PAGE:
I haven't posted photos of our beautiful CSA boxes for weeks now! We're really in the busy part of the season, both in the field & the office. I think it's busy here all the time, but I'm told it's really going to start getting hectic now. So much food is ready for harvest but the weather really isn't cooperating. It was cool & rainy much of today & while the moisture is welcome, we could still use some more heat. I mean, I still have so many popsicles to hand out! Paletas, anyone?
Tomatoes are a bit of a challenge in our normally moist valley. The moisture favors the leaf diseases that cause leaves to spot, brown and die before they can put full flavor into the fruit. After some years of tomato failures, we have developed a dependable production system and we search for varieties that are suitable for our region, with great flavor and disease resistance. Many conventional and commercial tomato varieties bred for consistent size and shape are suitable for mechanical picking and long distance shipping, but to the detriment of flavor.
We plant two crops of tomatoes in our greenhouses on March 20 and April 20. In mid-May, we transplant the first crop into a green plastic covered raised bed, which helps to trap heat and promote growth. We put down mulch between the beds for weed control and for a dry picking path. The tomatoes are planted only 12 inches apart. We put a wooden stake between every three plants and every sixth stake is a stronger steel post with steel at the ends. There are steel “gates” every 150’ for picking access. Three weeks after planting, we prune all suckers except the one below the first flower cluster. That gives us two main stems per plant. When the plants are about 12 inches high we weave the first string between the stakes to hold the rapidly growing tomato plants upright.
Rapid growth is somewhat dependent on hot days, but also on good moisture. Every raised plastic covered bed has a drip irrigation line under it. Every week we give the tomatoes’ root zone a good drink of water with liquid fish and kelp nutrients added. This produces rapid growth and many large tomatoes. Every week we add a string to both sides of the vines, looped tightly around each stake. This process includes a ball of twine on the string-tiers waist, with the twine threaded through a small oak stake to give the person tying a longer reach over and around the stakes. Fast tying involves great skill and results in a beautiful wall of tomatoes off the ground, high and dry for minimizing disease. Picking is much easier and faster with this system as well.
Tomatoes are categorized as either determinate (one crop all at once, topping off at a specific height) or indeterminate (plants that produce vines that don’t top off and will continue to produce until the first frost). When indeterminate tomatoes continue to grow above the 5’ stakes, we cut the tops off as a way of staying “stop & ripen” to the many tomatoes already set on the plant.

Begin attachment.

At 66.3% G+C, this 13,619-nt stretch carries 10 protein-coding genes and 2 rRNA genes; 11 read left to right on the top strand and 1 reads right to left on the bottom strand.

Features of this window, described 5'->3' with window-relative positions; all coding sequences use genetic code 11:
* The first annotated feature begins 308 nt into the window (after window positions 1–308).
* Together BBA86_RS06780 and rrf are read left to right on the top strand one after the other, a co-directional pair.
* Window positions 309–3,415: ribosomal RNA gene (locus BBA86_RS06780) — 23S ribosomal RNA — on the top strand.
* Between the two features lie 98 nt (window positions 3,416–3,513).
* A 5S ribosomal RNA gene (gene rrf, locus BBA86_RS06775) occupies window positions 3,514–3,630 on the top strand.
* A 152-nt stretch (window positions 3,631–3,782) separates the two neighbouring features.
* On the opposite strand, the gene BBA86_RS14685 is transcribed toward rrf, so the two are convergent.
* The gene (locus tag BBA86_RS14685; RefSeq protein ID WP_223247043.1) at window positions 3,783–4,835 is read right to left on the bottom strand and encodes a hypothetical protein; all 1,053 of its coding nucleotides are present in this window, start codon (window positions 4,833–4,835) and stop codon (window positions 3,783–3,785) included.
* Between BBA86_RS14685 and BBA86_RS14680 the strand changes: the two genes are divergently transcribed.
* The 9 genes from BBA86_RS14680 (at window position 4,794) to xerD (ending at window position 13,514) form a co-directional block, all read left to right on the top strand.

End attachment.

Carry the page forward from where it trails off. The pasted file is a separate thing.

Good, rich, fertile soil and lots of water are essential, but so is the genetics of the seed. There are thousands of tomato varieties, but they vary greatly in resistance to disease, color, flavor, sugars, and acid balance. High acid is required for canning. A nice balance of flavor, sugars and acid may be the best for fresh eating, but does it also have resistance to disease and cracking?
Our all around favorite tomato is the “Japanese Pink.” The Japanese value great tasting food, but have added disease resistance and crack resistance to a very great tasting tomato. It appears pink because it has a thin clear skin, unlike American bred tomatoes with their thick orange-red skin. We also like color, so we’ve thrown in some yellow-red striped German, a gold tomato, a few green and red striped zebra, and a black for a beautiful tomato plate. Tomatoes are self-pollinating, so it is fairly easy to save seed. Family and regional heirloom varieties abound the world over. Although good seed saving involves fermenting the pulp and the seeds to kill seed borne diseases, we also hot water treat seeds to kill disease just before we plant.
The optimal storage temperature for tomatoes is about 50-55°F. If stored in a cold environment (34-38°F), they will get soft and lose flavor if stored for longer than a couple of days. We often pick tomatoes a little on the green side so you have a longer window of opportunity to enjoy them, before they over ripen. Tomatoes will ripen on your counter, but when they are ripe, either eat them or store them in a cool pantry or the warmest part of your refrigerator.
Sadly, our early crop of tomatoes was flooded after mulching, pruning and staking. Only a few survived. Our friends at Driftless Organics are supplementing our tomato harvest until our beautiful late crop ripens – or will it? Where is global warming when you need it?